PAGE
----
The Indian Ocean is the third largest ocean in the world. This ocean has about 20 percent of the water present on the earth’s surface. It touches the boundaries of East Africa on the west, India on the north, Australia on the east, and it also meets the Southern Ocean off the coast of Antarctica in the south.
A big problem has been introduced in the Indian Ocean, and this problem is going to increase rapidly. Actually, the sea level of this ocean is rising unevenly, and this problem is very dangerous for some populated coastal areas and islands.
Organizations that are studying the sea level rise in the Indian Ocean
The study of the sea level rise in the Indian Ocean has been conducted by scientists at the University of Colorado at Boulder and the National Center for Atmospheric Research (NCAR). Funding for these studies have been provided by NCAR, the National Science Foundation of NASA, and the U.S. Department of Energy.
Affected areas due to the sea level rise in Indian Ocean
The increase in sea level of the Indian Ocean also affects the sea level of the Bay of Bengal and the Arabian Sea. Due to this, it will affect the coastal areas of the Bay of Bengal, Sri Lanka, the Arabian Sea, Sumatra, and Java. This will increase the monsoon flooding in Bangladesh and India. This will also impact global climate as well. Small islands will tend to struggle to survive.
The causes of Sea level rise in Indian Ocean
- Temperature increase in Indian Ocean
The main cause of this problem is the increase in temperature. In the past 50 years, the temperature of the indo-pacific warm pool has increased by approximately 1 degree Fahrenheit, or 0.5 degrees Celsius. This is because of emission of greenhouse gases by human actions. The rise in sea level was measured along the coasts of the northern Indian Ocean to be an average of about 13 millimeters per ten years.
- Wind patterns of the Indian Ocean
Two primary atmospheric wind patterns circulating over the Indian Ocean are the important cause of the sea level rise. These two patterns are called the Hadley Circulation and the Walker Circulation. The Hadley Circulation is controlled by the air currents developed above the highly heated steamy waters. These air currents are present near to equator and are moving poleward at the upper levels. Further, they reach down to the subtropic water areas of the ocean surface. This process forces surface air to flow towards the equator.
The Walker Circulation works just opposite; this causes the development of air currents that move westward at the upper levels. This circulation also goes down to the surface and moves eastward towards the indo-pacific warm pool.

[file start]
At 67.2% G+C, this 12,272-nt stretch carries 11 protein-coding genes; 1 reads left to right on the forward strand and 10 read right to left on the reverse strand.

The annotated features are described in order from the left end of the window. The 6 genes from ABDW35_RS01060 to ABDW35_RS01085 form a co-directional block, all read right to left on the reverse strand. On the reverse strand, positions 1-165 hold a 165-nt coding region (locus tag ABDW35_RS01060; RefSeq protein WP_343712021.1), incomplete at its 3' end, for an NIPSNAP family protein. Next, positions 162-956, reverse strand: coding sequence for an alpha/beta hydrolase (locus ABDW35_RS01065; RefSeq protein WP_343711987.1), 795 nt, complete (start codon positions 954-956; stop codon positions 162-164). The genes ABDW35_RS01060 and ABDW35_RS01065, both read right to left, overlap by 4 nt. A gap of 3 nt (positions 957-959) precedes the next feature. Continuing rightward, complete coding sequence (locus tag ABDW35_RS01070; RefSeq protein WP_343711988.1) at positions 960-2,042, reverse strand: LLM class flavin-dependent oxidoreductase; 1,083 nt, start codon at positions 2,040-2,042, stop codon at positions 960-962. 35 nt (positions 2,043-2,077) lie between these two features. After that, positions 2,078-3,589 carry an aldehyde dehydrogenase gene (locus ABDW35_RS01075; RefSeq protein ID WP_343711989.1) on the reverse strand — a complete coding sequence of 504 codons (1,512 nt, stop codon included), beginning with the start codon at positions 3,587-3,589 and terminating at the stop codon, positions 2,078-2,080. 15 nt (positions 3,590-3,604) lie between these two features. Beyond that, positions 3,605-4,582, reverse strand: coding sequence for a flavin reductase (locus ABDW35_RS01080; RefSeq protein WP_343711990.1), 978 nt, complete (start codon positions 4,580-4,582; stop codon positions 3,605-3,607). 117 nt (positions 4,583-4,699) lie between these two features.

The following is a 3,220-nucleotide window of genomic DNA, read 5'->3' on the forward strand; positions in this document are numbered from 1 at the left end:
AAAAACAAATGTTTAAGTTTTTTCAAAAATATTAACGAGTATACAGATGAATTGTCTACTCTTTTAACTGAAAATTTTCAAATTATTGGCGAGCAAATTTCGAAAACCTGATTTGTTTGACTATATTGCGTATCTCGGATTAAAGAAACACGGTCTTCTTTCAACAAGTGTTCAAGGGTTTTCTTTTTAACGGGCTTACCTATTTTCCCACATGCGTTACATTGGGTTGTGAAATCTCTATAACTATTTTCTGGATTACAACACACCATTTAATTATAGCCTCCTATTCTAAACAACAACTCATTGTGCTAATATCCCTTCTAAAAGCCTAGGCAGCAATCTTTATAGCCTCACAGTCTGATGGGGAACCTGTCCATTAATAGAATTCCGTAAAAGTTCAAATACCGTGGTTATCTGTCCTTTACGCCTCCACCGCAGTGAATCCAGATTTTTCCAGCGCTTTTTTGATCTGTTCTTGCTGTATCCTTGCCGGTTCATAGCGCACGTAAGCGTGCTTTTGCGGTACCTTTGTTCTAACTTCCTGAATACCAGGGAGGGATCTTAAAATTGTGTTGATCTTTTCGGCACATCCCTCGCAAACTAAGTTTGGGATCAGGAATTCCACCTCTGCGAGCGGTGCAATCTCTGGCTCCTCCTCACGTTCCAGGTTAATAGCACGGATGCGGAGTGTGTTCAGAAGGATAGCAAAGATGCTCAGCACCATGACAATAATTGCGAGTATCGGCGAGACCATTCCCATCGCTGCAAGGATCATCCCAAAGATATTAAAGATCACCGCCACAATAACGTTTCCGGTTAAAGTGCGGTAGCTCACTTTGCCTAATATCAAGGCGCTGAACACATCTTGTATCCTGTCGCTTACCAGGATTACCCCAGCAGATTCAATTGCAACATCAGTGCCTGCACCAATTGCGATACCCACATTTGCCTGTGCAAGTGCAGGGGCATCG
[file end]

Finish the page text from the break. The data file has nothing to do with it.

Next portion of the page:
The whole process restricts the waters from spreading equally and increases the sea level of coastal areas of the Indian Ocean.
Some exceptions to sea level rise in Indian Ocean
- Some coastal areas of the Indian Ocean are not experiencing the sea level drop. For example, the Seychelles Islands and the island of Zanzibar off Tanzania’s coast are showing the highest sea level drop, and this is because of the wind patterns of the Indian Ocean.
- The sea level around the Maldives is experiencing a negligible sea level rise (but it shows a measurable sea level rise in the winter season).
Effect on shipping
Although, the sea level is rising continuously, it is predicted that this is not likely to affect shipping in the next 50 to 100 years. Afterward, if the sea level continuously rises, then obviously dangerous climate changes will be introduced, which will create big problems for shipping. Increased water in the ocean increases the energy of the ocean, and the increased energy is responsible for an increase in the action of the currents. Therefore, the currents will flow with more speed. A bad climate always creates difficulties for ships. This will also affect travel time, fuel cost, and the ultimate economy of shipping in the region.
Future problems due the sea level rise in Indian Ocean
- The currents of the Indian Ocean are changing with time, and these currents will have a negative effect to the ecosystem of the coasts.
- The warmer water around the coasts will reduce the quantity of oxygen. This is one of the most dangerous problems.
- Small Islands will be affected the most by the rise in sea level.
- The coasts will suffer flooding problems due to the sea level rise.
The results from these studies indicates that the coasts of Indonesia, Sumatra, and India will suffer a continuous increase in sea level. This will cause climate change and different problems like climate change, floods, worsening monsoons, and food supply problems. Therefore, it is very important to find appropriate remedies for these problems. Governments should create strategies to face this dangerous problem.
Shipping through this ocean will not be affected by the sea level rise in the next 50 to 100 years. This is the only good news for humans that enters the picture.
Image- The Indian Ocean- commons.wikimedia.org